The IRS’s next round of crypotcurrency guidance will likely focus on information reporting, the agency’s toplawyer said. “It’s no mystery that when you have any kind of information reporting your level of compliance increases dramatically,” IRS chief counsel Michael Desmond said Oct. 17 during a Washington event hosted by the Tax Policy Center.
The first priority will be guidance under tax code Section 6045, which lays out information reporting requirements for brokers. The tax code defines the term “broker” as a dealer, a barter exchange, or any other person who regularly acts as a middleman with respect to property or services. The agency wants to clarify how those rules apply to cryptocurrency transactions. The IRS included the issue in its most recent priority guidance plan released Oct. 8—a day before the agency released its first cryptocurrency guidance (Rev. Rul. 2019-24) in five years.“We’ve already had folks come in and meet with us on that,” Desmond said about the priority guidance plan project. “We’re certainly looking to get more comments on that.”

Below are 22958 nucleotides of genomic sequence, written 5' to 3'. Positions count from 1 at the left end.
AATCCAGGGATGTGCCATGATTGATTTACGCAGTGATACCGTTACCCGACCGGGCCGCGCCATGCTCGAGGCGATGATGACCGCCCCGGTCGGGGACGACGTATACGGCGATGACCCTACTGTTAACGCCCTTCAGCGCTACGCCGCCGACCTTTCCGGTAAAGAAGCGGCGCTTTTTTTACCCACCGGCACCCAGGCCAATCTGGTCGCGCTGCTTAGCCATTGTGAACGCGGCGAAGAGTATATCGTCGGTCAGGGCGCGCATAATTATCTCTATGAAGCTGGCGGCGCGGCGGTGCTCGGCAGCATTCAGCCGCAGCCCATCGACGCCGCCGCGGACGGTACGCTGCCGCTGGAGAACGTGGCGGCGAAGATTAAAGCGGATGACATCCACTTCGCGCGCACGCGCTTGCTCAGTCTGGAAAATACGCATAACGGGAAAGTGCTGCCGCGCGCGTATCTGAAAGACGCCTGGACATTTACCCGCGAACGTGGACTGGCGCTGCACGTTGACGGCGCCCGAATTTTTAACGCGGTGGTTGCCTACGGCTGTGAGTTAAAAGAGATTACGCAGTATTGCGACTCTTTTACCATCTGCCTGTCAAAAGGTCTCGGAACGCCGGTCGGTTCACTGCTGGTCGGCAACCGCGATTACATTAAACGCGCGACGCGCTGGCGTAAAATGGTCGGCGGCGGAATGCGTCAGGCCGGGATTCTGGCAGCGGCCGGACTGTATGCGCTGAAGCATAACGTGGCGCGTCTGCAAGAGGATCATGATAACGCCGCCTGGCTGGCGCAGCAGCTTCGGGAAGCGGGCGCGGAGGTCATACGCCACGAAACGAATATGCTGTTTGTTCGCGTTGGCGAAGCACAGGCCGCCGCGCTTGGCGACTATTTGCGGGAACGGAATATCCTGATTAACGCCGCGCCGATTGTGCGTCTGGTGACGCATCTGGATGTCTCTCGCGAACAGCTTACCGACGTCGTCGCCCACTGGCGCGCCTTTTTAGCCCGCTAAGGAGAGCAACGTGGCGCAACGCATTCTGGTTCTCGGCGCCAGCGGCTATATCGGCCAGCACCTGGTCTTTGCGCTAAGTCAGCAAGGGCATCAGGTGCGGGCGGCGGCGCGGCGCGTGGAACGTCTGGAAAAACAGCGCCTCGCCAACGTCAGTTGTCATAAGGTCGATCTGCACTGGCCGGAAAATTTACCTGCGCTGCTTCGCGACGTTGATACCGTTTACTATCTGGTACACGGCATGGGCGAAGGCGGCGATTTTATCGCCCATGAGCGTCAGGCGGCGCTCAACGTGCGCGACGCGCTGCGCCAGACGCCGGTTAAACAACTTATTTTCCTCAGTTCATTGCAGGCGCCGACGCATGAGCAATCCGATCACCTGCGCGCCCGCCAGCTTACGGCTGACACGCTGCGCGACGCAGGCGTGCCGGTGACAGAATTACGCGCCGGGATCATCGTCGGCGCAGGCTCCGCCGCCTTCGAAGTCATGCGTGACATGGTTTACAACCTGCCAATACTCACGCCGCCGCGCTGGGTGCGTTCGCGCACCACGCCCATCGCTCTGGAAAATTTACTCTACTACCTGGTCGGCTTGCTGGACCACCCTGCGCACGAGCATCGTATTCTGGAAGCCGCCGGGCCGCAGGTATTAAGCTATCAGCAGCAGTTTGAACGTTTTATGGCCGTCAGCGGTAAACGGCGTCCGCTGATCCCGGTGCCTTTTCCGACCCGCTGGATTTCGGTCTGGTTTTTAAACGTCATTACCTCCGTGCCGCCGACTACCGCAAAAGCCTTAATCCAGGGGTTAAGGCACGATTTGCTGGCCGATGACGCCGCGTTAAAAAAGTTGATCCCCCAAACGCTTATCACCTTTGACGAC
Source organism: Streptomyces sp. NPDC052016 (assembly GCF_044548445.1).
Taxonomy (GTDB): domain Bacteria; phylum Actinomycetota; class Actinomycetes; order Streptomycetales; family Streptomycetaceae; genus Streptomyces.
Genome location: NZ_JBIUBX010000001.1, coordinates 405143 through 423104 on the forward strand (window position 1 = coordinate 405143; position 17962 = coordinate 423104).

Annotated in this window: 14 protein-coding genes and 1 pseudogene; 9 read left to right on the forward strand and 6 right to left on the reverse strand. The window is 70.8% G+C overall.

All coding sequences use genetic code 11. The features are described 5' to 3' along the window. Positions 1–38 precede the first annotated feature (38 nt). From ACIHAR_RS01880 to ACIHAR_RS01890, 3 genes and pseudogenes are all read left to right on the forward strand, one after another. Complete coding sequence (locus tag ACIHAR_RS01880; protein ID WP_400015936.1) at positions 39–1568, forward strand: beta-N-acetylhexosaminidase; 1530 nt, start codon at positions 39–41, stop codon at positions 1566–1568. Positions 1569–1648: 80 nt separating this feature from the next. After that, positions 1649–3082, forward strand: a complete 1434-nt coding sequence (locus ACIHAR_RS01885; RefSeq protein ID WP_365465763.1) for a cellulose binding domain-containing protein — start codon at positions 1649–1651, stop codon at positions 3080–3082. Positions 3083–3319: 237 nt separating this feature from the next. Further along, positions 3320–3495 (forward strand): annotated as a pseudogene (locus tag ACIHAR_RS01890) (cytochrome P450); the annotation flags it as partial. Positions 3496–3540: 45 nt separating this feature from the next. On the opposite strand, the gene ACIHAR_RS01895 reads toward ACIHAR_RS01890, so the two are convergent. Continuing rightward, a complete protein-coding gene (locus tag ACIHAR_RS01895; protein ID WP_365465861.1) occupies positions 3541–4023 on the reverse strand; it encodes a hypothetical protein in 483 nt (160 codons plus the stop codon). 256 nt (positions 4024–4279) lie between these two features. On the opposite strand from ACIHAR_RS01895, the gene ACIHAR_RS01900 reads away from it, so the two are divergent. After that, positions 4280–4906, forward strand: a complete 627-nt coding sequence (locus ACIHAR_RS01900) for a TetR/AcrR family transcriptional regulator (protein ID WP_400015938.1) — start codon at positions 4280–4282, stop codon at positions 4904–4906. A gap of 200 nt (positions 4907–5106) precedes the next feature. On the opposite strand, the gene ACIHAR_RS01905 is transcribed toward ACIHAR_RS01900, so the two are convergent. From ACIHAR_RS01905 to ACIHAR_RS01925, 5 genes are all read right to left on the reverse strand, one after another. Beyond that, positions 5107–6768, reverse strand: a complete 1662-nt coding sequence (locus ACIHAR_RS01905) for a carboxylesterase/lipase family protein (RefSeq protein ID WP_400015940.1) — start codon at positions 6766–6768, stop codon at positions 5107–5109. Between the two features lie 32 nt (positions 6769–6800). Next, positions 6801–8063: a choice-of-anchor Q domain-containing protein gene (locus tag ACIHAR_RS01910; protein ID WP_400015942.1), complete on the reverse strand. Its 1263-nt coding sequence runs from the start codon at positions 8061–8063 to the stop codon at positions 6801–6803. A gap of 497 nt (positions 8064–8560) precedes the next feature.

Foreign Cryptocurrency Exchanges
The IRS is also considering international reporting requirements under the Foreign Account Tax ComplianceAct and whether cryptocurrency accounts held by foreign exchanges need to be reported on the Financial Crimes Enforcement Network’s Form 114, Report of Foreign Bank and Financial Accounts. FinCEN, in response to questions from the American Institute of Certified Public Accountants, recently said cryptocurrency held offshore is not currently reportable for FBAR purposes.
Desmond said the IRS is having ongoing discussions with FinCEN about this issue.
“I think that is a particularly important area going forward because we certainly recognize that without the international reporting there could be a trend to move some of these transactions offshore and that’s not a trend that we want to encourage,” he said.